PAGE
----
ITEMS of interest
Known for his red fedora, Sommerfield was the home's postmaster and bingo caller for years. He's lived in the home longer than anyone. If you ask, he'll show you how he once ran the Linotype machine.
"You press the buttons here and pull the lever there," he demonstrates, working an imaginary machine in front of him.
Years ago, everyone in the home would have known exactly what he was talking about. Today, just a few understand.
"It's dwindled down," notes Connie Miller, administrator and executive director at the home. "We used to be full of printers. But that's all changed."
In its heyday, the Union Printers Home had two dormitories and boarding rooms in the main building. Food came from the home's dairy and farm. There was even a hospital on the grounds.
At its height, as many as 400 printers lived in the sprawling complex of sandstone, Victorian-era buildings.
Today, the farm, dairy and hospital are gone. The dormitories hold only storage. Residency has been opened to the public, serving skilled and assisted-living seniors, who pay through state and federal programs. Printers who pay privately still are offered special rates.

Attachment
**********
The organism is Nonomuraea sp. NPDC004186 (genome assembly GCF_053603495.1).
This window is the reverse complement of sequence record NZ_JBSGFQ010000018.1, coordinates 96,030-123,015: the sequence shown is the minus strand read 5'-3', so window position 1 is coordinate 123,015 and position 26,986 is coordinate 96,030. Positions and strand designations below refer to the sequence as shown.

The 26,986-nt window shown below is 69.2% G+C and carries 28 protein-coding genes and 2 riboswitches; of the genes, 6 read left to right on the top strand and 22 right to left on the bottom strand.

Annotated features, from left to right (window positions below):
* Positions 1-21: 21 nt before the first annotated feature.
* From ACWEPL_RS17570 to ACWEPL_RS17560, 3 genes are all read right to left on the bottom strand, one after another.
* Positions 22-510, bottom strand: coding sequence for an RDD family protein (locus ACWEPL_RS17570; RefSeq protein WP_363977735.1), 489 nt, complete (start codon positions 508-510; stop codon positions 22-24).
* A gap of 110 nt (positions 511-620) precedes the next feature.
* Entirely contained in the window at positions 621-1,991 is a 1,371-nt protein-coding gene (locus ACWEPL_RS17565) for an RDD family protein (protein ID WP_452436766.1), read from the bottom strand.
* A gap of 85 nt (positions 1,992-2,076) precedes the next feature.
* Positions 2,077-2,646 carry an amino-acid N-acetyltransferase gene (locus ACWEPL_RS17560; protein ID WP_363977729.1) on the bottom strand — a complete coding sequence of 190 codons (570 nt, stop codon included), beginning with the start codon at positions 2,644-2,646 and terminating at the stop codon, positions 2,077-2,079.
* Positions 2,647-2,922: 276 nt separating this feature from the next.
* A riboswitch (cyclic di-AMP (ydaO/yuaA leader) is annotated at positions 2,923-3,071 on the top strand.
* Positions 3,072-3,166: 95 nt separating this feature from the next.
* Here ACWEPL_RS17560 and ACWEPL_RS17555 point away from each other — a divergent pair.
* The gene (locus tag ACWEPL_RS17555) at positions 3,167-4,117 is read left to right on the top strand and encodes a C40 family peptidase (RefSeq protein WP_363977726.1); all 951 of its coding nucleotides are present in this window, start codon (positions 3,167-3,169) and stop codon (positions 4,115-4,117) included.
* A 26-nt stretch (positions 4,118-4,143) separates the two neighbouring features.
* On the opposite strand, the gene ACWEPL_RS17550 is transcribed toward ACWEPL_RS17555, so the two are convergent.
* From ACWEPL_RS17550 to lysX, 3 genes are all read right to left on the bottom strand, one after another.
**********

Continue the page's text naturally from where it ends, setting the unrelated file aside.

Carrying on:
But there are fewer of them, contends Bob McMichen, former chairman of the Union Printers Home board. It's all because of one thing, he says: computerization.
"I can do more with my computer at home than 10 printers can do," he adds. "It's one of those things you have to accept. You don't fight it…It's the passing of the hot-metal era. It will never be what it was because they don't need that many people to put out a newspaper."
Decades ago, newspaper composing rooms were noisy, bustling places that smelled of cigarette smoke and molten lead. Linotype operators set type in lead, and makeup people arranged chunks of type to fit on a single page. Proofreaders read the finished product to make sure everything was in place.